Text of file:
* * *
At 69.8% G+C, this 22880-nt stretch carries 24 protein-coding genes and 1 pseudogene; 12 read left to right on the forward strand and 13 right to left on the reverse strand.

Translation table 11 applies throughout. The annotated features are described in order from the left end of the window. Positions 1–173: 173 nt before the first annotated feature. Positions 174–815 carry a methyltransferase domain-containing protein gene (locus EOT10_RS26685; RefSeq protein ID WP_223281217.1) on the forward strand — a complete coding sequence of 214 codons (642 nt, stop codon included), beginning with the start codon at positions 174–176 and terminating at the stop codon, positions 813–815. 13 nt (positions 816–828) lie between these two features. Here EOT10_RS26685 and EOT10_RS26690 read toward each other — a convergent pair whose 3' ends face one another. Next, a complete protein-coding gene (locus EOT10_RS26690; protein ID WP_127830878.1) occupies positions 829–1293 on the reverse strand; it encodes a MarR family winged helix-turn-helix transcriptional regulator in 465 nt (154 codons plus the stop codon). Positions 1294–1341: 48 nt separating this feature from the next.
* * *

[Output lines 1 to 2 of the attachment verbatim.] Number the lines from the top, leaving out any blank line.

At 69.8% G+C, this 22880-nt stretch carries 24 protein-coding genes and 1 pseudogene; 12 read left to right on the forward strand and 13 right to left on the reverse strand.

Translation table 11 applies throughout. The annotated features are described in order from the left end of the window. Positions 1–173: 173 nt before the first annotated feature. Positions 174–815 carry a methyltransferase domain-containing protein gene (locus EOT10_RS26685; RefSeq protein ID WP_223281217.1) on the forward strand — a complete coding sequence of 214 codons (642 nt, stop codon included), beginning with the start codon at positions 174–176 and terminating at the stop codon, positions 813–815. 13 nt (positions 816–828) lie between these two features. Here EOT10_RS26685 and EOT10_RS26690 read toward each other — a convergent pair whose 3' ends face one another. Next, a complete protein-coding gene (locus EOT10_RS26690; protein ID WP_127830878.1) occupies positions 829–1293 on the reverse strand; it encodes a MarR family winged helix-turn-helix transcriptional regulator in 465 nt (154 codons plus the stop codon). Positions 1294–1341: 48 nt separating this feature from the next.